Could I be depressed? | Great Health Guide
Could I be depressed?

Could I be depressed?

This article was taken from Issue 1 of our magazine. For more articles like this, please subscribe to the Great Health Guide magazine – (subscription FREE for limited time only)
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Could I be depressed? written by Leanne Allen

There is a good chance that someone you know, or perhaps even you yourself, has experienced a bout of depression. Many people tell us things like – ‘I just can’t get motivated to do anything.’ ‘I don’t want to leave the house. I just don’t want to talk to anyone.’ They might even say – ‘I just feel so angry.’ ‘I cry at the stupidest of things.’

Life is not always easy, but the first step toward working through these feelings is acknowledging they are there. Knowing a little about depression and it’s causes can help you to deal with it and get the assistance you need. 

Chances are that if your problems have been going on for a while (more than three months), trying to sort it out yourself just won’t work. For this reason, the next step is to talk to a professional about your experiences. Your GP is a great start as general practioners are now required to have training in mental health. A GP can talk to you about what is happening in your life and give you a referral to a psychologist. A GP may even talk to you about the possibility of taking some medication for a while, which can be very helpful.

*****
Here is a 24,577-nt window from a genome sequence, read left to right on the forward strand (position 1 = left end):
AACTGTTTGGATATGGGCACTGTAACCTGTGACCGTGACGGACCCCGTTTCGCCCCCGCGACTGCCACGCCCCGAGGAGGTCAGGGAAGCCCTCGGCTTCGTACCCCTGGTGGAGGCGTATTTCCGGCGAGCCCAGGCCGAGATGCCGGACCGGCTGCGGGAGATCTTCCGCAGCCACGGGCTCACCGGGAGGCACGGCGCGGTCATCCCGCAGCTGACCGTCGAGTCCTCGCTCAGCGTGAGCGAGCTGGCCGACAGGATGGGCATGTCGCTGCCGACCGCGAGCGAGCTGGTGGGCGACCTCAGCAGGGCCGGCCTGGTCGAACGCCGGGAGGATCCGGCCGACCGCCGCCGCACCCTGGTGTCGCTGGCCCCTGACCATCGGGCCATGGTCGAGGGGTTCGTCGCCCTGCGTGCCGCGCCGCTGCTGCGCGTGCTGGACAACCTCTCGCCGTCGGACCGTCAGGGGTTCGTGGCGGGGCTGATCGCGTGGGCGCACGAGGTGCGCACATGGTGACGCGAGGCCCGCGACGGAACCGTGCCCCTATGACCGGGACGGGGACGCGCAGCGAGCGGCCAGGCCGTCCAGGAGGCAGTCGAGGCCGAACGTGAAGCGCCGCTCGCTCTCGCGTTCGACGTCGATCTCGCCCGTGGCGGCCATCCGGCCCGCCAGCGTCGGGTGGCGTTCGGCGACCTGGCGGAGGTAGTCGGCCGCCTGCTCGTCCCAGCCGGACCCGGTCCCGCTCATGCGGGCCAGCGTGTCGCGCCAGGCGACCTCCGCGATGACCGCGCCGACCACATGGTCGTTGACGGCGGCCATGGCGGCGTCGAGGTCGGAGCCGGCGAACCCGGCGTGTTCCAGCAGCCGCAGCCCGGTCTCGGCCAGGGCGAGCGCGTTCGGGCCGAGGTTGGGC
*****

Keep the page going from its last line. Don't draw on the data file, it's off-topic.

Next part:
Family and friends can be great supports, but they are not always in a good position to understand and help. Or perhaps they could be the cause of how you feel. In fact, sometimes they can make the problem worse! For example, they can be biased, enable negative thoughts by treating you like a child, or even tell you unhelpful things like, ‘Suck it up’ and ‘It’s all in your head!’ This doesn’t help! Depression is real. It’s not imagined, and you didn’t make it up! 

What is Depression? 

When examining mental health conditions, psychologists use a very comprehensive manual called, ‘The Diagnostic and Statistical Manual of Mental Disorders’ or DSM-5 for short. The DSM- 5 lists a specific set of criteria to help diagnose depression, some of which are listed below. The following list can help you decide whether you need to consider professional help.